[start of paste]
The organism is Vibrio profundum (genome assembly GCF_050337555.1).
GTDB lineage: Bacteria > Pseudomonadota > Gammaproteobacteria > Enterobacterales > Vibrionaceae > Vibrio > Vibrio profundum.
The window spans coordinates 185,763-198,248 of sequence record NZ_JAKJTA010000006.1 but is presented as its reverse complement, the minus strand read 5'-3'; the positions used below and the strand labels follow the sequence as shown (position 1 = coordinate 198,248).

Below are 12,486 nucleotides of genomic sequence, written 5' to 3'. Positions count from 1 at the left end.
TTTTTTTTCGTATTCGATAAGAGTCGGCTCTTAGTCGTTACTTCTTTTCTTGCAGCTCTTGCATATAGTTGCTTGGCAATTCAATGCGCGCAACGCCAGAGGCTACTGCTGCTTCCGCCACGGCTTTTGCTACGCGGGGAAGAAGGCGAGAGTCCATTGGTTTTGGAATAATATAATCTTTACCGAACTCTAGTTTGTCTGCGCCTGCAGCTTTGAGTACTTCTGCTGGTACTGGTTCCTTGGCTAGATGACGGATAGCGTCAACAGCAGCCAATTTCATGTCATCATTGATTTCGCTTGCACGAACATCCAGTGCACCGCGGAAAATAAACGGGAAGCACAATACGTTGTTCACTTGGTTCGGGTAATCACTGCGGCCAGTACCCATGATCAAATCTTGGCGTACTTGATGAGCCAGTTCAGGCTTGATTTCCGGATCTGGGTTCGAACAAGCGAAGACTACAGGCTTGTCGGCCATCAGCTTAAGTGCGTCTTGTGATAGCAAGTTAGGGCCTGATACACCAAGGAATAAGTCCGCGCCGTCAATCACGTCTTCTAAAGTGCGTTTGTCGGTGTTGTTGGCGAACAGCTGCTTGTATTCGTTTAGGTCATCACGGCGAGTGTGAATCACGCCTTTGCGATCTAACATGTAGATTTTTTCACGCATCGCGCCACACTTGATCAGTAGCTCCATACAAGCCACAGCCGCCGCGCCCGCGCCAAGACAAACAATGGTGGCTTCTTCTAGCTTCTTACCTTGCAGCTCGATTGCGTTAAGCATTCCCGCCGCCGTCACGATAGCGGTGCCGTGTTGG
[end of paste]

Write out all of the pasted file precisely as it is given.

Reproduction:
The organism is Vibrio profundum (genome assembly GCF_050337555.1).
GTDB lineage: Bacteria > Pseudomonadota > Gammaproteobacteria > Enterobacterales > Vibrionaceae > Vibrio > Vibrio profundum.
The window spans coordinates 185,763-198,248 of sequence record NZ_JAKJTA010000006.1 but is presented as its reverse complement, the minus strand read 5'-3'; the positions used below and the strand labels follow the sequence as shown (position 1 = coordinate 198,248).

Below are 12,486 nucleotides of genomic sequence, written 5' to 3'. Positions count from 1 at the left end.
TTTTTTTTCGTATTCGATAAGAGTCGGCTCTTAGTCGTTACTTCTTTTCTTGCAGCTCTTGCATATAGTTGCTTGGCAATTCAATGCGCGCAACGCCAGAGGCTACTGCTGCTTCCGCCACGGCTTTTGCTACGCGGGGAAGAAGGCGAGAGTCCATTGGTTTTGGAATAATATAATCTTTACCGAACTCTAGTTTGTCTGCGCCTGCAGCTTTGAGTACTTCTGCTGGTACTGGTTCCTTGGCTAGATGACGGATAGCGTCAACAGCAGCCAATTTCATGTCATCATTGATTTCGCTTGCACGAACATCCAGTGCACCGCGGAAAATAAACGGGAAGCACAATACGTTGTTCACTTGGTTCGGGTAATCACTGCGGCCAGTACCCATGATCAAATCTTGGCGTACTTGATGAGCCAGTTCAGGCTTGATTTCCGGATCTGGGTTCGAACAAGCGAAGACTACAGGCTTGTCGGCCATCAGCTTAAGTGCGTCTTGTGATAGCAAGTTAGGGCCTGATACACCAAGGAATAAGTCCGCGCCGTCAATCACGTCTTCTAAAGTGCGTTTGTCGGTGTTGTTGGCGAACAGCTGCTTGTATTCGTTTAGGTCATCACGGCGAGTGTGAATCACGCCTTTGCGATCTAACATGTAGATTTTTTCACGCATCGCGCCACACTTGATCAGTAGCTCCATACAAGCCACAGCCGCCGCGCCCGCGCCAAGACAAACAATGGTGGCTTCTTCTAGCTTCTTACCTTGCAGCTCGATTGCGTTAAGCATTCCCGCCGCCGTCACGATAGCGGTGCCGTGTTGG